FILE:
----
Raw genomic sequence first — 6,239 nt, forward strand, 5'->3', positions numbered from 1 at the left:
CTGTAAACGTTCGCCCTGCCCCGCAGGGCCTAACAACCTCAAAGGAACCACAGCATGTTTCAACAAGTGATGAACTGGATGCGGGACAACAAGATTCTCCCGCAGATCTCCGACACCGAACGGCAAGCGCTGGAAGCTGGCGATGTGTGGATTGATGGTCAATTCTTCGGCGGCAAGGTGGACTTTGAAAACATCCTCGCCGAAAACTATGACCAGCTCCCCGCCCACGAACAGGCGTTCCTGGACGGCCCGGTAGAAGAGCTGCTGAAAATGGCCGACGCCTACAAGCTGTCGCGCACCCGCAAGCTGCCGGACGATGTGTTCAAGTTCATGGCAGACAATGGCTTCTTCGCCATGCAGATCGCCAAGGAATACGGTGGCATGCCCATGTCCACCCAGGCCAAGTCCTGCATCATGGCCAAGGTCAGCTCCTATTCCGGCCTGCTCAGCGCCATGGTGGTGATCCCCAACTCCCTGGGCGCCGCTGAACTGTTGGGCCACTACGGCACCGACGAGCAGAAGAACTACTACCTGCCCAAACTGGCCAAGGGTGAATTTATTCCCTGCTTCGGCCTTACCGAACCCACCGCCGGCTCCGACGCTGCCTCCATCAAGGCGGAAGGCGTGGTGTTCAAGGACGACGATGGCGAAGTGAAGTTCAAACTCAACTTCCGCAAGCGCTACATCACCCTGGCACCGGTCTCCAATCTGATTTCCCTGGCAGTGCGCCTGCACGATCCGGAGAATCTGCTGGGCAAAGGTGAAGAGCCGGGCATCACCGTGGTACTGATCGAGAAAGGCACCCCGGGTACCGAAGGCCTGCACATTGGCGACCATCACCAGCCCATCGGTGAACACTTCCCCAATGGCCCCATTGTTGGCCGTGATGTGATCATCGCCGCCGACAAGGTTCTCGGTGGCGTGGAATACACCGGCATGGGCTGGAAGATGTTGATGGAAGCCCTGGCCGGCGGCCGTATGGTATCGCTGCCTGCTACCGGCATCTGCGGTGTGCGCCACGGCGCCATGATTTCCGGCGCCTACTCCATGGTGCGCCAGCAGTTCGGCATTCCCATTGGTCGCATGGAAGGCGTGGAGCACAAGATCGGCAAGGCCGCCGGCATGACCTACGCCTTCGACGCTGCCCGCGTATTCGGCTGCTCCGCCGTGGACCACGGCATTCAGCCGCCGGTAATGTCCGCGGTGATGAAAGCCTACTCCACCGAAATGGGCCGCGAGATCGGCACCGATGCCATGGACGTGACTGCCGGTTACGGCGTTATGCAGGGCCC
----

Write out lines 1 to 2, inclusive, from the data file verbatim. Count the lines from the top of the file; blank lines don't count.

Raw genomic sequence first — 6,239 nt, forward strand, 5'->3', positions numbered from 1 at the left:
CTGTAAACGTTCGCCCTGCCCCGCAGGGCCTAACAACCTCAAAGGAACCACAGCATGTTTCAACAAGTGATGAACTGGATGCGGGACAACAAGATTCTCCCGCAGATCTCCGACACCGAACGGCAAGCGCTGGAAGCTGGCGATGTGTGGATTGATGGTCAATTCTTCGGCGGCAAGGTGGACTTTGAAAACATCCTCGCCGAAAACTATGACCAGCTCCCCGCCCACGAACAGGCGTTCCTGGACGGCCCGGTAGAAGAGCTGCTGAAAATGGCCGACGCCTACAAGCTGTCGCGCACCCGCAAGCTGCCGGACGATGTGTTCAAGTTCATGGCAGACAATGGCTTCTTCGCCATGCAGATCGCCAAGGAATACGGTGGCATGCCCATGTCCACCCAGGCCAAGTCCTGCATCATGGCCAAGGTCAGCTCCTATTCCGGCCTGCTCAGCGCCATGGTGGTGATCCCCAACTCCCTGGGCGCCGCTGAACTGTTGGGCCACTACGGCACCGACGAGCAGAAGAACTACTACCTGCCCAAACTGGCCAAGGGTGAATTTATTCCCTGCTTCGGCCTTACCGAACCCACCGCCGGCTCCGACGCTGCCTCCATCAAGGCGGAAGGCGTGGTGTTCAAGGACGACGATGGCGAAGTGAAGTTCAAACTCAACTTCCGCAAGCGCTACATCACCCTGGCACCGGTCTCCAATCTGATTTCCCTGGCAGTGCGCCTGCACGATCCGGAGAATCTGCTGGGCAAAGGTGAAGAGCCGGGCATCACCGTGGTACTGATCGAGAAAGGCACCCCGGGTACCGAAGGCCTGCACATTGGCGACCATCACCAGCCCATCGGTGAACACTTCCCCAATGGCCCCATTGTTGGCCGTGATGTGATCATCGCCGCCGACAAGGTTCTCGGTGGCGTGGAATACACCGGCATGGGCTGGAAGATGTTGATGGAAGCCCTGGCCGGCGGCCGTATGGTATCGCTGCCTGCTACCGGCATCTGCGGTGTGCGCCACGGCGCCATGATTTCCGGCGCCTACTCCATGGTGCGCCAGCAGTTCGGCATTCCCATTGGTCGCATGGAAGGCGTGGAGCACAAGATCGGCAAGGCCGCCGGCATGACCTACGCCTTCGACGCTGCCCGCGTATTCGGCTGCTCCGCCGTGGACCACGGCATTCAGCCGCCGGTAATGTCCGCGGTGATGAAAGCCTACTCCACCGAAATGGGCCGCGAGATCGGCACCGATGCCATGGACGTGACTGCCGGTTACGGCGTTATGCAGGGCCC